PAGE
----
17 January 2016 by Lisa Meloncon
In the Army, you run a lot. Or at least I did. And to the Army’s credit, they start you running early in basic training. It was the Saturday of our first full week, and we’d been slowing increasing the distance we ran to prepare us for the final physical-training exercise that would help determine if we’d graduate from basic training. Once we’d formed at 5:00 am, one of our drill sergeants told us we would run eight miles that day.
We started off by winding our way through the wooded areas close the base; then we headed back toward the barracks. One drill sergeant—in perfect cadence to chants—announced that we still had two miles to go. After the first couple of loops, the entire company began to slow as if we were running through mud, and heads craned for the barracks as we passed it. The drill sergeants would, of course, admonish us for our pace and tell us to keep our eyes forward. And so it went: slowing when we glimpsed the barracks, admonishment to pick it up, back on pace, and then it would all repeat. It took ten laps to finish the run. Even for this runner, that was one of the hardest two miles of my life. Why?, you ask. Because being tired and ready for the run to be over all the while seeing the finish line without being able to stop was torturous. And, of course, it was planned that way.
When we assembled for our classroom session later that morning, the instructor explained the psychology of our morning run and what it meant to our careers as soldiers. You have to attend to the task at hand, said the instructor. So instead of slowing and longing to be inside the barracks, we needed to remain focused on the run. You may have guessed by now how this basic-training anecdote ties into our academic lives. It’s hard to stay focused sometimes.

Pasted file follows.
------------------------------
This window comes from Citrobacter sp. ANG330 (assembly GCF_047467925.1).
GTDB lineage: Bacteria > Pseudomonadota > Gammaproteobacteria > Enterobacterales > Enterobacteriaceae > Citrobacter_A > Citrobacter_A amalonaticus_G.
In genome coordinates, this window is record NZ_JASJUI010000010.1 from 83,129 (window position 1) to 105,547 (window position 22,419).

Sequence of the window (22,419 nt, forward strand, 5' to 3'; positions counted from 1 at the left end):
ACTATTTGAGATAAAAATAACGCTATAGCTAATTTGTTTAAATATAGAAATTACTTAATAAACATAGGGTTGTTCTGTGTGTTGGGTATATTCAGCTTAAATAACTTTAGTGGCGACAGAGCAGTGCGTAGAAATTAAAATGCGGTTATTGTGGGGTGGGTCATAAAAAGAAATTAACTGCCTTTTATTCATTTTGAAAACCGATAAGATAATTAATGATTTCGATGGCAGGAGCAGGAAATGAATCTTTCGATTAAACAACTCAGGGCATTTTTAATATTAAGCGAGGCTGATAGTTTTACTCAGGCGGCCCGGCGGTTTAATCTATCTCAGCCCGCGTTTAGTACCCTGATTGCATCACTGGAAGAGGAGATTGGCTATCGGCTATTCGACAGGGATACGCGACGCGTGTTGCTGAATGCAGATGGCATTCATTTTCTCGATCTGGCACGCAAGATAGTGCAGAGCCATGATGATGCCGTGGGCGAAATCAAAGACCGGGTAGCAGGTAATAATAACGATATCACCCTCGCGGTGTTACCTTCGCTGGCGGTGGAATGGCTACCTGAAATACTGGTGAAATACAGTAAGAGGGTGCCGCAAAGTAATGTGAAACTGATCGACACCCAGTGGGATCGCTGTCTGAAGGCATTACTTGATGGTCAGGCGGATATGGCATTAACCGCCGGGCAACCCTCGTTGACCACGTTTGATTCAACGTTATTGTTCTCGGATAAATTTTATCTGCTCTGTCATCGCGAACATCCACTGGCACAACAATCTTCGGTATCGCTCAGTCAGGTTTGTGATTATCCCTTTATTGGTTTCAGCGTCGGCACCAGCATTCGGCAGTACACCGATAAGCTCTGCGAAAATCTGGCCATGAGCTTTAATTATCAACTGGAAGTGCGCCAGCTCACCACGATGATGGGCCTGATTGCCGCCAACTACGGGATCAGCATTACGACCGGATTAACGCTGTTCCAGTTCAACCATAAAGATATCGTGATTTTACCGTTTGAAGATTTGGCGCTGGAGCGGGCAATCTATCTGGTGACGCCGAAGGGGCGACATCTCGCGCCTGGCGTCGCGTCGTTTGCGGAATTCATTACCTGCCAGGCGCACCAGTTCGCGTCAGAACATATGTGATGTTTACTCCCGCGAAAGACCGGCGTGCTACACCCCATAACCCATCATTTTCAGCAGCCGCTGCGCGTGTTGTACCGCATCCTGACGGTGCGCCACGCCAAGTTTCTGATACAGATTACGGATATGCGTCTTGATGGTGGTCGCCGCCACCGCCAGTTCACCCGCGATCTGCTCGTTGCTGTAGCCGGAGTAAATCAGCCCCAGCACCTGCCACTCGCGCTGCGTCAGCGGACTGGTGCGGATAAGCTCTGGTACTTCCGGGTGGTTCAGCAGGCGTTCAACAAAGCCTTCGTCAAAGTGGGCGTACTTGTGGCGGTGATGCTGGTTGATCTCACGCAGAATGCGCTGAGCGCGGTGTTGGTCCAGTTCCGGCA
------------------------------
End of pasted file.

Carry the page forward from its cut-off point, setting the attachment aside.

I think of that run from so many years ago quite often. Because it’s a physical and material and embodied reminder of trying to focus and stay focused on the things that matter, whatever those things are that matter to you.
Many of us are winding down our first week of teaching and getting back into a semester’s groove while others of us are trying to stay focused on specific tasks and objectives, but all of us I would imagine are trying to simply focus.
Focus can be the center of attention of activity or it can be to pay attention to. I’ve always found that the multiple and competing demands of this job make it easy to lose focus. It’s easy to know what to focus on when there’s a deadline or someone right in front of you, but we have to have focus when we’re not faced with these pressures.
Admittedly, lately, this is one of my biggest problems, and it stems from a combination of personal and professional factors. So for me, I’m working hard on focus and reminding myself of that run so long ago. I am trying
- limit my distractions
- force myself to start with the hardest (ickiest) task first
- make reasonable to-do lists so as to not feel overwhelmed and to feel and be successful in a day
- incorporate more fun things
- work on being more selective to those things I agree to
In each of these, I hope my focus will return or at the very least, I have more focused days than not. These are all small things, but sometimes they can make the most difference.
And if all else fails, maybe I’ll take up running again!